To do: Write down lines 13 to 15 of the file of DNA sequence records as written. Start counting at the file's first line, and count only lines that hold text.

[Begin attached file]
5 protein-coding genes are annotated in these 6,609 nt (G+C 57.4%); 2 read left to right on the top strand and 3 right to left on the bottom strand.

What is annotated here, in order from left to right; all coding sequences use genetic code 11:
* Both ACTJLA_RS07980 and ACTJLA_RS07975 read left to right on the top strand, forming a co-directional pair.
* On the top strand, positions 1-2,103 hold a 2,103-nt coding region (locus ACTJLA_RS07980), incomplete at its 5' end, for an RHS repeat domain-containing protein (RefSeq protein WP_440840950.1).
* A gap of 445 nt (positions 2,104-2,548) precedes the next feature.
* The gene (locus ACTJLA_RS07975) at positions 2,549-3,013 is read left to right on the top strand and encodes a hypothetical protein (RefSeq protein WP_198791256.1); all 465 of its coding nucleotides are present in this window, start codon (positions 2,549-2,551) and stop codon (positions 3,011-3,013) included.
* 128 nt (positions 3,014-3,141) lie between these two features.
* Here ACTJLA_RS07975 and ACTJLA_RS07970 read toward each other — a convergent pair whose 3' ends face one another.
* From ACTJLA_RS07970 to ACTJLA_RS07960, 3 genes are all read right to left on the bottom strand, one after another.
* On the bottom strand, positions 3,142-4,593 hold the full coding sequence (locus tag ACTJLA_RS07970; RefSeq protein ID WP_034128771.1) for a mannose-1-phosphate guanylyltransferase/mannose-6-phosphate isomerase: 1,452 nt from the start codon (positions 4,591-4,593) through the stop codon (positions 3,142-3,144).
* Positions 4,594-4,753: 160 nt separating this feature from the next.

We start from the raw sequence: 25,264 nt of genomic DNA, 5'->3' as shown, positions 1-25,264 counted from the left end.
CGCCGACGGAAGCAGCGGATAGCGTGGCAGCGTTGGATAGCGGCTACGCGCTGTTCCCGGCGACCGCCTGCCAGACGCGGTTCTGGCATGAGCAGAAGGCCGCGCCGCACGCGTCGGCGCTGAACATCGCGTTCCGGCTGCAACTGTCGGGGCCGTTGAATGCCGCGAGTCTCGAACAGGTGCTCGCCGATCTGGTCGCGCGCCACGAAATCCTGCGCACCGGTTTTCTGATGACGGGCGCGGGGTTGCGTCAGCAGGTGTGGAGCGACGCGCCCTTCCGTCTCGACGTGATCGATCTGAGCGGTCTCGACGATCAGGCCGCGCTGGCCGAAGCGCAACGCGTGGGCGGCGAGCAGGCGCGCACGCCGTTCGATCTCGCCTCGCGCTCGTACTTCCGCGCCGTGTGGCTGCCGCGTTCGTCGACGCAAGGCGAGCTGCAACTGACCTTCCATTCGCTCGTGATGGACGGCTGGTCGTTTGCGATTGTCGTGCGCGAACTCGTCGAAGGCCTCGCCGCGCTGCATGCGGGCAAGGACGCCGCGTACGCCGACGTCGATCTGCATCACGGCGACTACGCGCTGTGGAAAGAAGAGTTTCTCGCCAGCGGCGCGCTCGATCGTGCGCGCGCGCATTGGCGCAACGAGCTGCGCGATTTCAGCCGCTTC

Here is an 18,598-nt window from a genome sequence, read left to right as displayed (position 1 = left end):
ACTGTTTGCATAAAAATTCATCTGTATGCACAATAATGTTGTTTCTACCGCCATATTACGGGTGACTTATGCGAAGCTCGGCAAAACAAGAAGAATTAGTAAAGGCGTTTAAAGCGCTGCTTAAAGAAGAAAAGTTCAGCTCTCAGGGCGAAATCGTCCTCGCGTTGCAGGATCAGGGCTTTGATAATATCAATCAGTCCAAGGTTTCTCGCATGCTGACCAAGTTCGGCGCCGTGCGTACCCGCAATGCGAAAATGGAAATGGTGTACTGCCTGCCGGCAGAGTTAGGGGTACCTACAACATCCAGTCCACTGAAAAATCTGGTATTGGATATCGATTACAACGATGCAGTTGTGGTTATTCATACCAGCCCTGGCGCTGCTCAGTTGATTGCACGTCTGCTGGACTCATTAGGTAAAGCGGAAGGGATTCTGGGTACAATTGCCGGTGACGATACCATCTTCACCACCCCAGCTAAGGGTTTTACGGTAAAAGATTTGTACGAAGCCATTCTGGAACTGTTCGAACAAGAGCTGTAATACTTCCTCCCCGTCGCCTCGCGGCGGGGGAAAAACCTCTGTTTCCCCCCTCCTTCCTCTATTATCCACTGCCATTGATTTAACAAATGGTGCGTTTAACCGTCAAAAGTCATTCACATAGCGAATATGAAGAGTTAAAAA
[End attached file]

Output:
CGCCGACGGAAGCAGCGGATAGCGTGGCAGCGTTGGATAGCGGCTACGCGCTGTTCCCGGCGACCGCCTGCCAGACGCGGTTCTGGCATGAGCAGAAGGCCGCGCCGCACGCGTCGGCGCTGAACATCGCGTTCCGGCTGCAACTGTCGGGGCCGTTGAATGCCGCGAGTCTCGAACAGGTGCTCGCCGATCTGGTCGCGCGCCACGAAATCCTGCGCACCGGTTTTCTGATGACGGGCGCGGGGTTGCGTCAGCAGGTGTGGAGCGACGCGCCCTTCCGTCTCGACGTGATCGATCTGAGCGGTCTCGACGATCAGGCCGCGCTGGCCGAAGCGCAACGCGTGGGCGGCGAGCAGGCGCGCACGCCGTTCGATCTCGCCTCGCGCTCGTACTTCCGCGCCGTGTGGCTGCCGCGTTCGTCGACGCAAGGCGAGCTGCAACTGACCTTCCATTCGCTCGTGATGGACGGCTGGTCGTTTGCGATTGTCGTGCGCGAACTCGTCGAAGGCCTCGCCGCGCTGCATGCGGGCAAGGACGCCGCGTACGCCGACGTCGATCTGCATCACGGCGACTACGCGCTGTGGAAAGAAGAGTTTCTCGCCAGCGGCGCGCTCGATCGTGCGCGCGCGCATTGGCGCAACGAGCTGCGCGATTTCAGCCGCTTC

Here is an 18,598-nt window from a genome sequence, read left to right as displayed (position 1 = left end):
ACTGTTTGCATAAAAATTCATCTGTATGCACAATAATGTTGTTTCTACCGCCATATTACGGGTGACTTATGCGAAGCTCGGCAAAACAAGAAGAATTAGTAAAGGCGTTTAAAGCGCTGCTTAAAGAAGAAAAGTTCAGCTCTCAGGGCGAAATCGTCCTCGCGTTGCAGGATCAGGGCTTTGATAATATCAATCAGTCCAAGGTTTCTCGCATGCTGACCAAGTTCGGCGCCGTGCGTACCCGCAATGCGAAAATGGAAATGGTGTACTGCCTGCCGGCAGAGTTAGGGGTACCTACAACATCCAGTCCACTGAAAAATCTGGTATTGGATATCGATTACAACGATGCAGTTGTGGTTATTCATACCAGCCCTGGCGCTGCTCAGTTGATTGCACGTCTGCTGGACTCATTAGGTAAAGCGGAAGGGATTCTGGGTACAATTGCCGGTGACGATACCATCTTCACCACCCCAGCTAAGGGTTTTACGGTAAAAGATTTGTACGAAGCCATTCTGGAACTGTTCGAACAAGAGCTGTAATACTTCCTCCCCGTCGCCTCGCGGCGGGGGAAAAACCTCTGTTTCCCCCCTCCTTCCTCTATTATCCACTGCCATTGATTTAACAAATGGTGCGTTTAACCGTCAAAAGTCATTCACATAGCGAATATGAAGAGTTAAAAA